Lastly, it should be pointed out that Mutant Crawl Classics #9: Evil of the Ancients discusses possible outcomes to the scenario and gives an alternative ending involving a more physical confrontation—rather than the Player Characters running away. An appendix details the viral nature of the threat they will face in the scenario.
Physically, Mutant Crawl Classics #9: Evil of the Ancients is nicely presented. It needs an edit in places, but is generally well written and the artwork involves a lot of the signature characters seen in other Mutant Crawl Classics Roleplaying Game titles. The double-page spread map is excellent though.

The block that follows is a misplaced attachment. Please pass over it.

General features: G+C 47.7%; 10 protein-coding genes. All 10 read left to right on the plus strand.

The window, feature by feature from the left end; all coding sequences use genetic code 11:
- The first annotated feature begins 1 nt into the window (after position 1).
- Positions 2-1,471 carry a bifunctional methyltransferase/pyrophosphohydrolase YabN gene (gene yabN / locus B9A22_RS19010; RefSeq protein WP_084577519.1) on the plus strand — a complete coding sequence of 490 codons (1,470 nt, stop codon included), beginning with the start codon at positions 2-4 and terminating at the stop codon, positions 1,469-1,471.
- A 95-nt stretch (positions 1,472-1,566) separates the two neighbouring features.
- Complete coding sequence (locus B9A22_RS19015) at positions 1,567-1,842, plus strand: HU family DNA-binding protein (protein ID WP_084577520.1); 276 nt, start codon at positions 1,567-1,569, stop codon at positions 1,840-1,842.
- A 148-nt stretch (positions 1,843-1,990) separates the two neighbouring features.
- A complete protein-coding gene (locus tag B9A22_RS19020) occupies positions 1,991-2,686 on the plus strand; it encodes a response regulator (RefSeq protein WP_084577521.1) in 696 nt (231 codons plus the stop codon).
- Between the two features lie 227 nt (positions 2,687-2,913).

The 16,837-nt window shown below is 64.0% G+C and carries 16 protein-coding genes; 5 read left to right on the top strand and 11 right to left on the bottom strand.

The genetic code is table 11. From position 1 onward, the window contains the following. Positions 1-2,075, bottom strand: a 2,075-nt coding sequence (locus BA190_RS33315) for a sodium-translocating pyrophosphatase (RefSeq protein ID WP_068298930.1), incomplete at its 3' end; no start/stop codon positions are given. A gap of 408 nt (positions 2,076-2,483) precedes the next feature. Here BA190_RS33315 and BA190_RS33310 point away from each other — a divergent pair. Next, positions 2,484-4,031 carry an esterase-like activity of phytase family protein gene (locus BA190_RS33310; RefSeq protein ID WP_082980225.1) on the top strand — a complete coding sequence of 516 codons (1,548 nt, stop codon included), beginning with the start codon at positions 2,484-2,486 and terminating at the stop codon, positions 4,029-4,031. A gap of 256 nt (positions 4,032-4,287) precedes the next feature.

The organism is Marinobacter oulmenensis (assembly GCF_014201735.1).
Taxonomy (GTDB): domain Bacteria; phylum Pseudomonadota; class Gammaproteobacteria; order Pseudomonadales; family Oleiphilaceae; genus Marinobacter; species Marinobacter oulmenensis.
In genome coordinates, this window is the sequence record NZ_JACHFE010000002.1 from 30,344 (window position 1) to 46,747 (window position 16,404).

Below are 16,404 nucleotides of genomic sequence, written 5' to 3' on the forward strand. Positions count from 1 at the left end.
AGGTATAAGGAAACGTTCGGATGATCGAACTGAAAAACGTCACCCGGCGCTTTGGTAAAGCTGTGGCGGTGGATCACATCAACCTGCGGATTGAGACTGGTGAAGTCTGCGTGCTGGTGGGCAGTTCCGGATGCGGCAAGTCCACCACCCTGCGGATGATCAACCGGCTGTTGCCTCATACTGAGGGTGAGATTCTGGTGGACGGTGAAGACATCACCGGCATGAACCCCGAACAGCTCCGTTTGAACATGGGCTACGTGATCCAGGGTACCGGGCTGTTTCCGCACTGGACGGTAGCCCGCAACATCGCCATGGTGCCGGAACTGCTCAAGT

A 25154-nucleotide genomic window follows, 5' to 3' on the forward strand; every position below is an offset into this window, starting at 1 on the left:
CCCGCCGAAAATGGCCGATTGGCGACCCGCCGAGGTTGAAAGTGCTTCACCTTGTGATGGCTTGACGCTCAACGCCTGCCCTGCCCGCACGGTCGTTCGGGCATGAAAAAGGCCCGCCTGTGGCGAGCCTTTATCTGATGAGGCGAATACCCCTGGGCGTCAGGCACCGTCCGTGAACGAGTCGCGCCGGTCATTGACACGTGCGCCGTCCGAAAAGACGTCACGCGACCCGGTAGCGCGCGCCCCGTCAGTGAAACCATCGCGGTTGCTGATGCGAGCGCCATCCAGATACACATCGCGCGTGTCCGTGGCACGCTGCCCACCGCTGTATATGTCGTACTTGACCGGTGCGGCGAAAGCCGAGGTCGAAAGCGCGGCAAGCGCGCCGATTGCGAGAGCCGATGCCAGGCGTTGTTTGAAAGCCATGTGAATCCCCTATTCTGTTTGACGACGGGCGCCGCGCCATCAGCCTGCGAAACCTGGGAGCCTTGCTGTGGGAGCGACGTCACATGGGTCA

For all of its issues, Mutant Crawl Classics #9: Evil of the Ancients is a good scenario—creepy and weird, with a growing sense of horror as the Player Characters explore the facility. However, the scenario is also nasty in its horror, and some playing groups are not going to be happy with that and its divisive effects, especially in a game like Mutant Crawl Classics Roleplaying Game which normally does not feature either. The Judge is advised to read the scenario carefully and consider its effects on her campaign and her players before running Mutant Crawl Classics #9: Evil of the Ancients, and perhaps if Goodman Games publishes a scenario of a similar nature in the future, advisory warnings might be a good idea.